Friday, August 10, 2018

Just Finished Reading - The Loyal Republic: Traitors, Slaves, and the Remaking of Citizenship in Civil War America

The definition of who a citizen is is one that has constantly evolved. However, few, if any, periods in American history had a greater impact on who is considered a citizen than the Civil War and Reconstruction eras. Citizenship is often determined through the lens of loyalty. To whatever nation/state one's loyalty is given is where citizenship resides, at least in theory. Historically, legal citizenship has presented obstacles. For example, at one period in American history only white property owning males were considered true citizens. Obviously that has changed over the years to include many different groups of people. Much of that change came through the crucible of the Civil War. 

In The Loyal Republic: Traitors, Slaves, and the Remaking of Citizenship in Civil War America, author Erik Mathisen primarily uses the Mississippi Valley as his geographic focus. It is a good choice on his part due to all of the change this region experienced during the Civil War and Reconstruction. Although Mississippi was the second state to secede there were pockets where loyalty to the United States remained strong, and it was home to individuals who were unwilling to claim allegiance to the newly formed Confederacy. Among those that did side with secession, the author intriguingly also examines the seemingly cloudy world of whether one's greater loyalty was to the state of Mississippi or the Confederate nation. On the surface this may seem one in the same, but when "push comes to shove" issues arose it made for tough decision making.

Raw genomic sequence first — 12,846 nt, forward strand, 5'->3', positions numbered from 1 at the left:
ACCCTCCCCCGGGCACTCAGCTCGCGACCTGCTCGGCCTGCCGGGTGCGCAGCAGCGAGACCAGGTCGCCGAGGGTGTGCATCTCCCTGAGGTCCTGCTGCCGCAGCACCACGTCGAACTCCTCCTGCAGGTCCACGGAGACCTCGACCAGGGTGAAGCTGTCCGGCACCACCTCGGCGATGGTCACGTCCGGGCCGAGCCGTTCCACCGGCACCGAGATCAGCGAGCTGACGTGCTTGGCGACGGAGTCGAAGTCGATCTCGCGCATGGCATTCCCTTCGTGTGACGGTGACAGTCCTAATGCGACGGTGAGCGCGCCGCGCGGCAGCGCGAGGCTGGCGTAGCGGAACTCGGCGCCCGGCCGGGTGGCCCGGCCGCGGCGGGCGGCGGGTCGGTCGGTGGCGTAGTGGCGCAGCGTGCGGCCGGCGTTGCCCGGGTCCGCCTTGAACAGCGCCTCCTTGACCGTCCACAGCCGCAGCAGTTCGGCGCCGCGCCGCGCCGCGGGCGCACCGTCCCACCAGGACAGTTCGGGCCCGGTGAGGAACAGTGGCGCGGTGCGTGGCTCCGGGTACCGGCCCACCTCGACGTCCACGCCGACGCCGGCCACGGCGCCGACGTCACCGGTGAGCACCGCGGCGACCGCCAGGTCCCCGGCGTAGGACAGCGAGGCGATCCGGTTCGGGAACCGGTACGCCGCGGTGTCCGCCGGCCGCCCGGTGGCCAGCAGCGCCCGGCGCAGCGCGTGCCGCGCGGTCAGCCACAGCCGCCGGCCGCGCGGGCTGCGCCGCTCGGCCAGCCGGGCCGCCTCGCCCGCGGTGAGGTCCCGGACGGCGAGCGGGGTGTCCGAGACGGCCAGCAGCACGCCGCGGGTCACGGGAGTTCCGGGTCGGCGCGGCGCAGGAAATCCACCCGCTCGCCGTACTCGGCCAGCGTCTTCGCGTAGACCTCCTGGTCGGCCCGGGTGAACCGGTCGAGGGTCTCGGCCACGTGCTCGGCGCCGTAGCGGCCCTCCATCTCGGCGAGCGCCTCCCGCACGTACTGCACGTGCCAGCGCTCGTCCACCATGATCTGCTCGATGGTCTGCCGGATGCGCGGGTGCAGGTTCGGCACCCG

This era brought opportunities for African Americans to demonstrate their loyalty to the United States by fleeing their owners and entering Union lines to either provide needed labor or enlist as soldiers when finally allowed to do so in 1863. Blacks would use their loyalty as a leverage point during the initial Reconstruction years that Confederate whites could not. The formerly enslaved, especially those who had fought in USCT regiments, demanded their citizenship be recognized in the forms of Constitutional amendments (14th & 15th) and bred resentment by former Confederates who basically lost their citizenship rights for a time. 

The Loyal Republic is a thought provoking work that makes one reexamine preconceptions of loyalty and citizenship and how we came to our current understanding of those terms. I recommend it.

No comments:

Post a Comment